Hertsgaard has spthe last two decades reporting on climate change for media outlets including The New Yorker, NPR, Time, Vanity Fair, and The Nation, where he is the environmcorrespondent. His lecture focused on political movements and how environmental advocates can provoke change in public attitudes and on Capitol Hill. Hertsgaard sees 2011’s Occupy movemas a sign of real hope and discussed what climate activists can learn from Occupy’s tactics.
This E-ssential is an edited version of Hertsgaard’s talk and the subseququestion and answer session. While some material has been cut and some language modified for clarity, the intention was to retain the substance of the original discussion.
In Bravehearts, Hertsgaard tells the gripping, sometimes darkly comic and ultimately inspiring stories of the unsung heroes of our time. A deeply reported, impassioned polemic, Bravehearts is a book for citizens everywhere—especially students, teachers, activists and anyone who wants to make a difference in the world around them.
Journalist Mark Hertsgaard has reported on global warming for outlets including the New Yorker, NPR, Time, and Vanity Fair. But it was only after he became a father that he started thinking about the two billion young people worldwide who will spend the rest of their lives coping with mounting climate disruption.
In Hot, he presents a well-researched blueprint for how all of us―parents, communities, companies, and countries―can navigate this unavoidable new era. Reporting from across the nation and around the world, Hertsgaard provides examples of ambitious attempts to mitigate the effects of sea-level rise, mega-storms, famine, and other threats—and an “urgent message . . . that citizens and governments cannot afford to ignore” (The Boston Globe).
“This readable, passionate book is surprisingly optimistic: Seattle, Chicago, and New York are making long-term, comprehensive plans for flooding and drought. Impoverished farmers in the already drought-stricken African Sahel have discovered how to substantially improve yields and decrease malnutrition by growing trees among their crops, and the technique has spread across the region; Bangladeshis, some of the poorest and most flood-vulnerable yet resilient people on earth, are developing imaginative innovations such as weaving floating gardens from water hyacinth that lift with rising water. Contrasting the Netherlands’ 200-year flood plans to the New Orleans Katrina disaster, Hertsgaard points out that social structures, even more than technology, will determine success, and persuasively argues that human survival depends on bottom-up, citizen-driven government action.” —Publishers Weekly
“His analysis of the impact of global warming on industries as different as winemaking and insurance is intriguing, and his well-supported conclusion that social change can beat back climate change is inspiring . . . an exceptionally productive approach to a confounding reality.” —Booklist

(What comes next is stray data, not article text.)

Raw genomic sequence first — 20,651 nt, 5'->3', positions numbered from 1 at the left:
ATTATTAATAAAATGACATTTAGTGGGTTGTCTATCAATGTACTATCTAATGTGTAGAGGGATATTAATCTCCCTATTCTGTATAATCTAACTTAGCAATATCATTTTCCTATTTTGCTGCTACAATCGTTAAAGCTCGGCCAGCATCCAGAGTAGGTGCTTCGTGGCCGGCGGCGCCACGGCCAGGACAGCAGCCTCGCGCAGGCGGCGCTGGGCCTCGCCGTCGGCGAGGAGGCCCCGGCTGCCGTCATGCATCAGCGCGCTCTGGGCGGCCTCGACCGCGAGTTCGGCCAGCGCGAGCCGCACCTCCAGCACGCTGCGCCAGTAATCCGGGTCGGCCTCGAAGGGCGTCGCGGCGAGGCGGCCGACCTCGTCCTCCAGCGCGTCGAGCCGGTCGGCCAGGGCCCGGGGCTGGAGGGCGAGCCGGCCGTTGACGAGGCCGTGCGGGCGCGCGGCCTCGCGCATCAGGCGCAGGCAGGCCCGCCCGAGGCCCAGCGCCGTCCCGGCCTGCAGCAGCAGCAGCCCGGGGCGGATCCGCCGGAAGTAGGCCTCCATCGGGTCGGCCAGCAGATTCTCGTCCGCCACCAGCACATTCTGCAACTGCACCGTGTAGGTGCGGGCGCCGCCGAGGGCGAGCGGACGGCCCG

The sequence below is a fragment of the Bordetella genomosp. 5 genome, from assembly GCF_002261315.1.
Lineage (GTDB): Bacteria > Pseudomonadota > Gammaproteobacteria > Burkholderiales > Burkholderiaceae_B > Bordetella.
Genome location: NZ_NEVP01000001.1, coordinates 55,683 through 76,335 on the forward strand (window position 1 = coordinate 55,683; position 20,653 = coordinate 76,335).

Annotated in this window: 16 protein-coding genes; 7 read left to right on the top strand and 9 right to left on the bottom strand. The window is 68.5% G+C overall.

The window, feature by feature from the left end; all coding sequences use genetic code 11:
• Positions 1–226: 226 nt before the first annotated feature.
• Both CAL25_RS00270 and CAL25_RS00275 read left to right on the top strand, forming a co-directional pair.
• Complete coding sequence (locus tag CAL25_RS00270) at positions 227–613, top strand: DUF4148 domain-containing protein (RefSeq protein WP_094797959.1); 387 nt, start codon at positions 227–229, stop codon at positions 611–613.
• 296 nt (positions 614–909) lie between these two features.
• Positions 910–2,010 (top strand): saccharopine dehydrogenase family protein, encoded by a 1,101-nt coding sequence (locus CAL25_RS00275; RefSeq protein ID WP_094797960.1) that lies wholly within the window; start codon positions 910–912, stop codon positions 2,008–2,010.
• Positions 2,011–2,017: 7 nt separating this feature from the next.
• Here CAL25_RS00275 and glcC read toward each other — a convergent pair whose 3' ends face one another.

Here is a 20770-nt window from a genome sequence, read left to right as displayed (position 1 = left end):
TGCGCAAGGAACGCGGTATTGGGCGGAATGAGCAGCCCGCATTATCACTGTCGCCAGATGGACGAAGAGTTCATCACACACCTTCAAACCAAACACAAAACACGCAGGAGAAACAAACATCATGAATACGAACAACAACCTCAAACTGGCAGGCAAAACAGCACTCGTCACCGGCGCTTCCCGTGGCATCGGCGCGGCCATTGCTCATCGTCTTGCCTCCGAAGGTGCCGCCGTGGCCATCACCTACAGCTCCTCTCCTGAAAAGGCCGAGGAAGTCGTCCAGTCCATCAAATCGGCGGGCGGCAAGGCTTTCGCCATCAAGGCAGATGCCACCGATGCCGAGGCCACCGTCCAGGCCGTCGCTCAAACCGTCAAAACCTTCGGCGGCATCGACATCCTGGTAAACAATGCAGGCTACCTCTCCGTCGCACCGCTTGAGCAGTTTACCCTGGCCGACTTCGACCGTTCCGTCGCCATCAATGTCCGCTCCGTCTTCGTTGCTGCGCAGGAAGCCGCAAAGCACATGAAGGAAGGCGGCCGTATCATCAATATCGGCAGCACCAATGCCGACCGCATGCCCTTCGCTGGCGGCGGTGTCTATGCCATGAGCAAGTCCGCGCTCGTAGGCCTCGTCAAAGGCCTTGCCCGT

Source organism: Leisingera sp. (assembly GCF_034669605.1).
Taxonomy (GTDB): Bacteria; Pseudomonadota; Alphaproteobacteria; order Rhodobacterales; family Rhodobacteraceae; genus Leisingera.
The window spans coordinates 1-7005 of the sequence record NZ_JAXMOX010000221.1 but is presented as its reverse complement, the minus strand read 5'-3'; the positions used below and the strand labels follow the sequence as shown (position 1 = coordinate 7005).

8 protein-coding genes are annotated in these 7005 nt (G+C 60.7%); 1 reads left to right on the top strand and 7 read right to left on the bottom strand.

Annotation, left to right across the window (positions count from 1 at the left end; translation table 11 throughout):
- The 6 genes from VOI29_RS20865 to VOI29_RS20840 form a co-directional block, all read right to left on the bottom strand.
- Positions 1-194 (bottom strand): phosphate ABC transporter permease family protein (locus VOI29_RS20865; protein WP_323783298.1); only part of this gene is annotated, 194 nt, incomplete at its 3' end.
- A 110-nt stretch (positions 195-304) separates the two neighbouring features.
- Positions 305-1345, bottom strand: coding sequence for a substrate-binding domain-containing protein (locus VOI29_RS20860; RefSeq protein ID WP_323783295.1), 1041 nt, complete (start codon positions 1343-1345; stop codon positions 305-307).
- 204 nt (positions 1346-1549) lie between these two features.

“This is an important book.” —Bill McKibben
Americans rarely used to think about the outside world. As the mightiest nation in history, the United States could do as it pleased. Now Americans have learned the hard way that what outsiders think matters. When terror struck last September 11, author Mark Hertsgaard was completing a trip around the world, gathering perceptions about America from people in fifteen countries. Whether sophisticated business leaders, starry-eyed teenagers, or Islamic fundamentalists, his subjects felt both admiring and uneasy about the United States, enchanted yet bewildered, appalled yet envious.
This complex catalogue of impressions--good, bad, but never indifferent--is the departure point for a short, pointed essay in the tradition of Common Sense and The Fate of the Earth. How can the world's most open society be so proud of its founding ideals yet so inconsistent in applying them? So loved for its pop culture but so resented for its high-handedness? Exploring such paradoxes, Hertsgaard exposes uplifting and uncomfortable truths that force natives and outsiders alike to see America with fresh eyes.
"Like it or not, America is the future," a European tells Hertsgaard. In a world growing more American by the day, The Eagle's Shadow is a major statement about and to the place everyone discusses but few understand.
From the gilded boardrooms of Paris to the traffic-clogged streets of Bangkok, we travel from the deep human past to our still unfolding future. Much of the story revolves around people like Zhenbing, Hertsgaard's charismatic interpreter in China, whose desire to escape poverty leaves him indifferent to his country's horrific air and water pollution. We also meet Garang, a proud Dinka tribesman whose response to Sudan's famine shows the difficulty of building an environmentally sustainable future without bridging the gap between rich and poor. Drawing on interviews with Václav Havel, Al Gore, Jacques Cousteau, and numerous other prominent figures, Hertsgaard offers fresh insight into such complex issues as humanity's growing addiction to the automobile, the insidious spread of nuclear technology, and the inevitable tension between unfettered capitalism and the health of the biosphere.
Earth Odyssey is a vivid, passionate narrative about one man's journey around the world in search of the answer to the most important question of our time: Is the future of the human species at risk? Combining first-rate reportage with irresistible storytelling, Mark Hertsgaard has written an essential--and ultimately hopeful--book about the uncertain fate of humankind.
From the Hardcover edition.